Culture | Five rising Asia stars of boxing to watch in 2017

Big guns, fresh faces

From the Philippines to Indonesia and Japan, we look at young pugilists who are likely to make an impression on the international fight scene

December 11, 2016 8:24 AM (UTC+8)
Next big thing? Maybe. Ryota Murata has a promising future. Photo: Reuters/David Becker
Next big thing? Maybe. Ryota Murata has a promising future. Photo: Reuters/David Becker

Mark Butcher picks five rising Asian boxing stars on the verge of a big breakthrough in 2017 as we look ahead to the next big name to hit the ring.

Mark Magnifico Magasayo, 21
Bohol, Philippines

Is he the next Manny Pacquiao? Mark "Magnifico" Magsayo. Photo: Wikimedia Commons
Is he the next Manny Pacquiao? Photo: Wikimedia Commons

An exciting boxer-puncher in the finest Filipino tradition, swashbuckling featherweight Mark “Magnifico” Magsayo was involved in a bonafide Fight Of The Year contender against former world title challenger Chris Avalos in April. Magsayo, who hails from Tagbilaran City, was dropped in the third round before roaring back to batter the Californian into submission in the sixth stanza of a violent slugfest. The 21-year-old gatecrashed the world rankings with that stirring victory and illustrated he has the heart and spirit to overcome adversity. Still a work-in-progress, the all-action Pinoy needs to tighten his defence, but may well be thrust into a title shot in 2017. Steered by ALA Promotions, Magsayo (15-0, 11 KOs) already has US fight experience and is angling for a clash with Mexico’s World Boxing Organisation (WBO) champion Oscar Valdez in what promises to be a pulsating war of wills.

Iwan ‘The Sniper’ Zoda, 20
West Borneo, Indonesia

World-class Indonesian boxers are a rarity, but there are high hopes for hard-punching flyweight Iwan Zoda and “The Sniper” is targeting a world title shot in the near future. One of seven children from the small island of Pula Maya Karimata off the coast of West Borneo, Zoda grew up in abject poverty with three of his siblings tragically dying young. At seven years old, he was working in a gold mine digging and handling explosives.

“Some people ask me if boxing hurts,” Zoda (11-1, 10 KOs) recently told Anson Wainwright of Ring TV. “I tell them that working as a child was much more painful.”

Zoda, 20, dropped a decision to more experienced Thai Petchchorhae Kokietgym in his second pro outing, but hasn’t looked back since. He travelled to Bangkok to avenge that loss, taking the Thai’s unbeaten record with a rousing 12th round stoppage. The Indonesian has one-punch KO power, impressive energy levels as well as a maturity and mental strength beyond his years. He’s certainly one to watch.

Daigo Higa, 21
Okinawa, Japan

Touted as Japanese boxing’s next big thing, Okinawa KO artist Daigo Higa has caught the eye after a succession of devastating performances. Mentored by the legendary Yoko Gushiken, Higa (11-0, 11 KOs) has destroyed all of his opponents in brutal fashion. Former World Boxing Association junior flyweight champion Gushiken even believes Higa is a stronger fighter than he was – rich praise indeed. Flyweight Higa, 21, sprung to prominence with a thrilling away victory over unbeaten Thai Kongfah CP Freshmart in 2015 and dissected former WBO title challenger Ardin Diale in four in July. Dubbed the “Romagon of Okinawa” – due to similarities in style with brilliant four-weight world champion Roman Gonzalez – Higa brings relentless pressure, chilling knockout power and destructive body punching. Next year should see him demonstrate those qualities at world championship level.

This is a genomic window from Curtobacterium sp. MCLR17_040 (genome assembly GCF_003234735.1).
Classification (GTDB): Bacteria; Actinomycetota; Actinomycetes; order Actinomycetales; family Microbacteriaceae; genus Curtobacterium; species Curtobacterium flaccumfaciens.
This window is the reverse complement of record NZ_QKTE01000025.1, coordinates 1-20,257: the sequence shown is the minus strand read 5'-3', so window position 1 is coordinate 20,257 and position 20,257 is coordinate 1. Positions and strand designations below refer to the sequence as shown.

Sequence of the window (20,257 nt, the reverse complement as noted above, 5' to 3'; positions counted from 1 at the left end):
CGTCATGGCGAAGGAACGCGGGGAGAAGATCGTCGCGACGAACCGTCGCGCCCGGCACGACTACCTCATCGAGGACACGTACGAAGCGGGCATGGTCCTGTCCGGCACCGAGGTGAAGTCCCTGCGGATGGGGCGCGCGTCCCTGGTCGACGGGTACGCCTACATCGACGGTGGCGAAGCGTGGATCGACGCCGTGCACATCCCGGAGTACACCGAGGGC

Ryoto Murata, 30
Nara, Nara Prefecture, Japan

Ryota Murata, the poster boy of Japanese boxing, is likely to be let off the leash in 2017. Japanese fighters don’t tend to touch world class beyond the 130lbs super-featherweight division so middleweight Murata (11-0, 8 KOs) is something of a novelty.

At 30, there is little time to waste for Murata, who has a rich amateur pedigree including a gold medal at the 2012 London Olympics and silver at the 2011 World Championships in Baku. His good looks and charisma, allied with sharp boxing skills, have already made him a crossover star in his native land and US promoters Top Rank have skillfully positioned him in the top six rankings of all four major sanctioning bodies.

The fearsome Gennady Golovkin holds three of those world title belts and, with Murata not ready for that level, Britain’s WBO champion Billy Joe Saunders remains the most viable target. In the meantime, Murata meets Mexican Bruno Sandoval next on December 30 in Tokyo.

Takuma Inoue, 20
Zama, Kanagawa Prefecture, Japan

If boxing genes are any indication, Takuma Inoue is a world champion in waiting. Younger brother of majestic WBO super-flyweight king Naoya Inoue, Takuma is expected to follow suit in the bustling bantamweight division. Takuma (8-0, 2 KOs) has not been blessed with his brother’s fight-ending power and relies on speed, pure skills and a feverish work-rate.

The younger Inoue was, in true Japanese boxing fashion, thrown in at the deep end in his first five fights, decisioning world title challengers Fahlan Sakkreerin Jr and Nestor Daniel Narvaes as well as vastly experienced OPBF champion Mark Anthony Geraldo. In September, he overcame a first round knockdown to twice floor and outscore world-rated Froilan Saludar in a furious battle.

A WBO bantamweight shot against the Filipino title-holder Marlon Tapales, mooted for December 30, was postponed when the Japanese stylist fractured his hand in training, but the gifted Inoue, 20, will surely receive his chance in the New Year.

Mark Butcher is contributing writer for Boxing Monthly magazine

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